What Gainor and her staff discovered was a process that needed tweaking. Too often students were buried in lengthy paperwork, leading to a delay accessing certain services.
“Students were spending more time in assessment,” she admitted. “During the pandemic, we changed our intake process to include an initial phone screening to determine risk assessment, and that might be 15 minutes as opposed to a lengthy process like we had previously. Once a student is assessed, they are paired to a specialized counselor. Whatever concerns are presented in the phone screening, we’re able to address directly. Students don’t like telling their story multiple times, so this has helped us get them started with treatment more efficiently.”
Gainor did acknowledge the change in intake has presented challenges. Some students are not suited for virtual counseling. No-shows or last-minute cancellations create gaps in space and time where counselors are not seeing students. Her team continues to work through the new process, but overall, she believes it’s created a much more streamlined approach to assessing students.
Most students access the Clemson University main campus from the east. As such, one of the biggest challenges facing the staff in Campus Recreation has been increasing awareness of the many amenities and offerings at the impressive Snow Family Outdoor Fitness and Wellness Complex.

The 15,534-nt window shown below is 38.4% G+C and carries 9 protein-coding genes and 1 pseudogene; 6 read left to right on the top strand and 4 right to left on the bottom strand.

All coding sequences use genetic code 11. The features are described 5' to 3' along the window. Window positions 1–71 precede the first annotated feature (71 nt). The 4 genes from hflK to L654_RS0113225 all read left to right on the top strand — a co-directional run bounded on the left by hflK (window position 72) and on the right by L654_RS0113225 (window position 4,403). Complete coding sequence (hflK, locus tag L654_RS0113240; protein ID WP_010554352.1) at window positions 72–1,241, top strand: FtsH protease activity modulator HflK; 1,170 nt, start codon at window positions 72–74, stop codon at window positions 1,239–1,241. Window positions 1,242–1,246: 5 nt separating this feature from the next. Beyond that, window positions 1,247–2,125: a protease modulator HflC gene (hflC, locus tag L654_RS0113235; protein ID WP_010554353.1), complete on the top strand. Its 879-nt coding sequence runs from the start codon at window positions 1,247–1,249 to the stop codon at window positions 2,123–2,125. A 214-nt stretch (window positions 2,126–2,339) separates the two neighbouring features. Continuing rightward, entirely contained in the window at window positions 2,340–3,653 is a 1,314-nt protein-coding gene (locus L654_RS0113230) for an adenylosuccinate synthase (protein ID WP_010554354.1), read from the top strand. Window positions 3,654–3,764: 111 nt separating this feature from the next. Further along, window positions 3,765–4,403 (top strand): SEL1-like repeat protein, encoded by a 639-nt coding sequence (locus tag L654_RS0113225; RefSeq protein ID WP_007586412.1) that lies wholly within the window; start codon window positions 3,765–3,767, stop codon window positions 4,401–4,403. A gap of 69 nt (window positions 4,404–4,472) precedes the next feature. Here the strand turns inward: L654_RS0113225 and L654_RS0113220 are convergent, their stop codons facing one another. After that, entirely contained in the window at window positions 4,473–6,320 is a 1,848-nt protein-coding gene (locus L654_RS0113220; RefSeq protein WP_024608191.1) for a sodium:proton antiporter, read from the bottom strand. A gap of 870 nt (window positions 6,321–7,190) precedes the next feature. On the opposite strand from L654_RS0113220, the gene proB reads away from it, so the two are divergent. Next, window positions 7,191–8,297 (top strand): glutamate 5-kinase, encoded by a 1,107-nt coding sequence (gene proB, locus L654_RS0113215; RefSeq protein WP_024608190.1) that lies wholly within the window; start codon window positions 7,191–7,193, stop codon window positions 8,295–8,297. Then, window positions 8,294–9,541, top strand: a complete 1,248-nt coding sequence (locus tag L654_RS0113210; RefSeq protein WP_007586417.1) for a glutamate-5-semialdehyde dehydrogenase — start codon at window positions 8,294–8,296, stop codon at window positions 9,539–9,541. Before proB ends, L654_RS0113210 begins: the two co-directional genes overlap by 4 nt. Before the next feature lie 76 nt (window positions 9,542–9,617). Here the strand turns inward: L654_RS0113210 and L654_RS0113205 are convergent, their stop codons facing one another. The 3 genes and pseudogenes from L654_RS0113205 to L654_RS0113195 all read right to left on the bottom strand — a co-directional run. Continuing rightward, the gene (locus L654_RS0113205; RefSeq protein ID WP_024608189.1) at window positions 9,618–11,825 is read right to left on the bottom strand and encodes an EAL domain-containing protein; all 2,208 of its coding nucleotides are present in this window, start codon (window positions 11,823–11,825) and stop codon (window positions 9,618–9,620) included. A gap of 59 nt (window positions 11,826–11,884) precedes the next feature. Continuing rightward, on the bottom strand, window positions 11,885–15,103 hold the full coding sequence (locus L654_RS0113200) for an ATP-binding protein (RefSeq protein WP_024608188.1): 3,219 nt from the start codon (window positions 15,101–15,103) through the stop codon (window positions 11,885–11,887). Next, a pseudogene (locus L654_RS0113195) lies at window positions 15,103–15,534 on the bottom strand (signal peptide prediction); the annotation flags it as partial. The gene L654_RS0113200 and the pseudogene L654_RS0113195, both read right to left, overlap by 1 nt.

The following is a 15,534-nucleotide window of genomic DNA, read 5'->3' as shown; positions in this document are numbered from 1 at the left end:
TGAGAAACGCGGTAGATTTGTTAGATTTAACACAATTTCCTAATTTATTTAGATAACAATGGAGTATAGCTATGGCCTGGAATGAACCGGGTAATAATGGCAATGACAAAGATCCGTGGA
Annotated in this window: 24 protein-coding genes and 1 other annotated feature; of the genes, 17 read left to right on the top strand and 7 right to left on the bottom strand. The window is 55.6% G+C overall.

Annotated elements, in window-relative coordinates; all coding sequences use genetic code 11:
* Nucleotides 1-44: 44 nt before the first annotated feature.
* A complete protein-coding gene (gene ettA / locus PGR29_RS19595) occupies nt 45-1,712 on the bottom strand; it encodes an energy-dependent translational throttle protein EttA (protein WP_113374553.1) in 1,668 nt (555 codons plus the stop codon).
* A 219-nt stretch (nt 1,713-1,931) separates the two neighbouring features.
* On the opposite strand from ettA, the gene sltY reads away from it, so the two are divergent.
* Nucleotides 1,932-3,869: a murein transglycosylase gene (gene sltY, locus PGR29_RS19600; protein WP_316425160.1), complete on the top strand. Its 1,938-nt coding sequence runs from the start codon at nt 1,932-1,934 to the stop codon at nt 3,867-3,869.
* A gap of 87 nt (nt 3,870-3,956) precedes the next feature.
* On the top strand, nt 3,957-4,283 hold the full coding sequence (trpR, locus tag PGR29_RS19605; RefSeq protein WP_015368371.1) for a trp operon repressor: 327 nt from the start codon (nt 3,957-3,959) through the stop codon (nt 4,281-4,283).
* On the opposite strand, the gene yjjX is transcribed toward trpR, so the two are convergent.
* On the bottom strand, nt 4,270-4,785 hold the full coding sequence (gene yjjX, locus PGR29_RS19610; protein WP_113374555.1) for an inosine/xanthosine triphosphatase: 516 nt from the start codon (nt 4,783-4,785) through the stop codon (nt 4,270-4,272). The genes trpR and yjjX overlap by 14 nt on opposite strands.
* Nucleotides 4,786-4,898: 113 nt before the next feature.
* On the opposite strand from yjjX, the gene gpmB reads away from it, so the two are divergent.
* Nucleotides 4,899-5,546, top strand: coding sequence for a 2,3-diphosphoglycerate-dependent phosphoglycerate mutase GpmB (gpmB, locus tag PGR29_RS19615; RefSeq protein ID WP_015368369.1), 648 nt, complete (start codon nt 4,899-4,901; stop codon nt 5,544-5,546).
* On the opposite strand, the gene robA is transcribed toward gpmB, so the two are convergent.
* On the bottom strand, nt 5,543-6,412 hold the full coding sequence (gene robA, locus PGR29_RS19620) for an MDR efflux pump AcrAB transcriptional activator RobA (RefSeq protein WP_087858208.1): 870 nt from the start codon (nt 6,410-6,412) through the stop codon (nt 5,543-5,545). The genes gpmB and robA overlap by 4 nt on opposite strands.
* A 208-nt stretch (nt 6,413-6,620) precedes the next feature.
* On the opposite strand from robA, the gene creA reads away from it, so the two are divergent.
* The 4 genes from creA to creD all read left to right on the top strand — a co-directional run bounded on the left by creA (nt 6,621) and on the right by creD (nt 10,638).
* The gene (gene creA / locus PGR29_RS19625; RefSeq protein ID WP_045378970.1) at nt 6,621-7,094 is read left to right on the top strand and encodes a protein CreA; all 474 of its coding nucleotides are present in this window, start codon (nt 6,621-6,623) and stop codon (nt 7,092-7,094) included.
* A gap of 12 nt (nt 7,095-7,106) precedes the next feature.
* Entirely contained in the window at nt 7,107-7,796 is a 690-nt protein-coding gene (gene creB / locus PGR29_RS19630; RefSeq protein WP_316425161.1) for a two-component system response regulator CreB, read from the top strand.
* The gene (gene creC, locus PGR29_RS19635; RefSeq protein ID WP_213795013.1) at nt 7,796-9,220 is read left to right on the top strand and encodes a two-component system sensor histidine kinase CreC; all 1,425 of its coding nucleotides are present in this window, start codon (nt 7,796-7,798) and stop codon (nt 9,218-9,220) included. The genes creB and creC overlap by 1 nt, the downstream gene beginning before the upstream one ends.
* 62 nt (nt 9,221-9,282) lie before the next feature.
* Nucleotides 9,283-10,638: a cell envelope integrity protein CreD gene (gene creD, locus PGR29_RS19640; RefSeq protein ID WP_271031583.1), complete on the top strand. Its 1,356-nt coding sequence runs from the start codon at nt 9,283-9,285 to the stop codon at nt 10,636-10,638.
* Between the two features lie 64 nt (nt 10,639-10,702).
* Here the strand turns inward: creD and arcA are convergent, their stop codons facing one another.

What started as a lead gift from Dave and Lynnette Snow has grown into two synthetic turf fields for Intramural and Club Sports, as well as the recent addition of the Andy Quattlebaum Outdoor Education Center — more affectionately known as Andy’s. Problem is, Andy’s — which houses the Clemson Outdoor Recreation Education (CORE) program — opened right as the COVID pandemic took off.
Director of Programs and Assessment for Campus Recreation, Robert Taylor, believes the complex will be a point of destination for current and future generations of Tigers. In the next couple of years, the complex will add two softball fields, support facilities and beautification elements.
“This property is such a unique space available to students here at Clemson,” he said. “When you look across the country, very few places have a lakefront recreation area like this. Coming out of the pandemic, students are seeking outdoor experiences and this is something we’re fortunate to have.”
The numbers back up Taylor’s assessment. Behind a steady stream of web updates, social media posts, video spotlights and campus partners utilizing Andy’s, outdoor equipment rentals have been steadily increasing. More than 4,600 items ranging from tents to paddleboards were rented at the facility from the beginning of the Fall semester through Oct. 8 — a number Taylor and Campus Recreation anticipate continuing to rise as students become more aware of all that Andy’s has to offer.